ART. 68. Whenever it may be found convenient and necessary to the public service, the officers of the marine shall be associated with the officers of the land forces, for the purpose of holding courts martial and trying offenders belonging to either; and in such cases the orders of the senior officers of either corps who may
present and duly authorized, shall be received and obeyed.
ART. 69. The judge advocate or some person dez puted by him, or by the general, or officer command. ing the army, detachment, or garrison, shall proseeute in the name of the United States, but shall so far consider himself as counsel for the prisoner, after the said prisoner shall have made his plea, as to ob. ject to any leading question to any of the witnesses, or any question to the prisoner, the answer to which might tend to criminate himself; and administer to each member of the court, before they proceed upon any trial, the following oath, which shall also be taken by all members of the regimental and garrison courts martial.
“ You, A. B. do swear, that you will well and truly try and determine, according to evidence, the matter now before
you, between the United States of Ameri
So help you
ca and the prisoner to be tried, and that you will duly administer justice, according to the provisions of "an act establishing rules and articles for the government of the armies of the United States," without partiali. ty, favor or affection; and if any doubt shall arise, not explained by said articles, according to your conscie ence, the best of your understanding, and the custom of war, in like cases; and you do further swear, that you will not divulge the sentence of the court until it shall be published by the proper authority ; neither will you disclose or discover the vote or opinion of any particular member of the court martial; unless required to give evidence thereof as a witness, by a court of justice, in a due course of law. God."
And as soon as the said oath shall have been ad. ministered to the respective members, the president of the court shall administer to the judge advocate, or person officiating as such, an oath in the following words :
“ You, A. B. do swear, that you will not disclose or discover the vote or opinion of any particular member of the court martial, unless required to give evidence thereof as a witness, by a court of justice, in due course of law. Nor divulge the sentence of the court to any but the proper authority, until it shall be duly disclosed by the same. So help you God."
ART. 70. When any prisoner arraigned before a general court martial shall, from obstinate and deliberate design, stand mute or answer foreign to the purpose, the court may proceed to trial and judge ment as if the prisoner had regularly pleaded not guilty.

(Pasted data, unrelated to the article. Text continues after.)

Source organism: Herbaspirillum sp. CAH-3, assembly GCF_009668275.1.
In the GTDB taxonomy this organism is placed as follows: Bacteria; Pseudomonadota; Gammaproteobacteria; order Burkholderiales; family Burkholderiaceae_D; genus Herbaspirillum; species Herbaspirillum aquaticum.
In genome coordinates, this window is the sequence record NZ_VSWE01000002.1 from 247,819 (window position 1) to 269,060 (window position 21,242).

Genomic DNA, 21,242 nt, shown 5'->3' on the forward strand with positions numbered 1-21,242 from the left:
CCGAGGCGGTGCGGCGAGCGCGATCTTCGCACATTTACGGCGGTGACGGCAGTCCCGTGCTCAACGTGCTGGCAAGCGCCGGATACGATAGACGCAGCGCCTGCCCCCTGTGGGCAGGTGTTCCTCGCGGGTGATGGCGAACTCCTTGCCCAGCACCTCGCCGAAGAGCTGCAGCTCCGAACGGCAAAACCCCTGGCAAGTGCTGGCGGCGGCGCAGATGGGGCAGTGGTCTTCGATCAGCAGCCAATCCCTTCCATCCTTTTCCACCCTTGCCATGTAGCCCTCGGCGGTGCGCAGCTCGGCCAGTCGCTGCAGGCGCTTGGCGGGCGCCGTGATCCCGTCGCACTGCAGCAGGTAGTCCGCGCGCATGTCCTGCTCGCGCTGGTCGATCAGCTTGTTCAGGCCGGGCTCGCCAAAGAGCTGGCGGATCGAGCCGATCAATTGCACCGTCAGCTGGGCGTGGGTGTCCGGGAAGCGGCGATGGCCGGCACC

Art. 71. When a member shall be challenged by . a prisoner, he must state his cause of challenge, of which the court shall, after due deliberation, determine the relevancy or validity, and decide accordingly; and no challenge to more than one member at a time shall be received by the court.
Art. 72. All the members of a court martial are to behave with decency and calmness; and in giving their votes, are to begin with the youngest in commission.
Art. 73. All persons who give evidence before a court martial, are to be examined on oath or affirmation in the following form:
“ You swear, or affirm, (as the case may be) the evidence you shall give in the cause now in hearing, shall be the truth, the whole truth, and nothing but the truth. So help you God.”
Art. 74. On the trials of cases not capital, before courts martial, the deposition of witnesses not in the Jine or staff of the army, may be taken before some justice of the peace, and read in evidence ; provided, The prosecutor and person accused are present at the taking the same, or are duly notified thereof.
ART. 75. No officer shall be tried but by a general court martial, nor by officers of inferior rank, if it can be avoided. Nor shall any proceedings or trials be carried on excepting between the hours of eight in the morning and three in the afternoon, excepting in cases which, in the opinion of the officer appointing the court martial, require immediate example.
Art. 76. No person whatsoever shall use any menacing words, signs, or gestures, in presence of a court martial, or shall cause any disorder or riot, or disturb their proceedings, on the penalty of being punished at the discretion of the said court martial.
Art. 77. Whenever any officer shall be charged with a crime, he shall be arrested and confined in his barracks, quarters or tent, and deprived of his sword, by the commanding officer. And any officer who shall leave his confinement before he shall be set at liberty by his commanding officer, or by a superior officer, shall be cashiered.
Art. 78. Non-commissioned officers and soldiers, charged with crimes, shall be confined until tried by
court martial, or released by proper authority.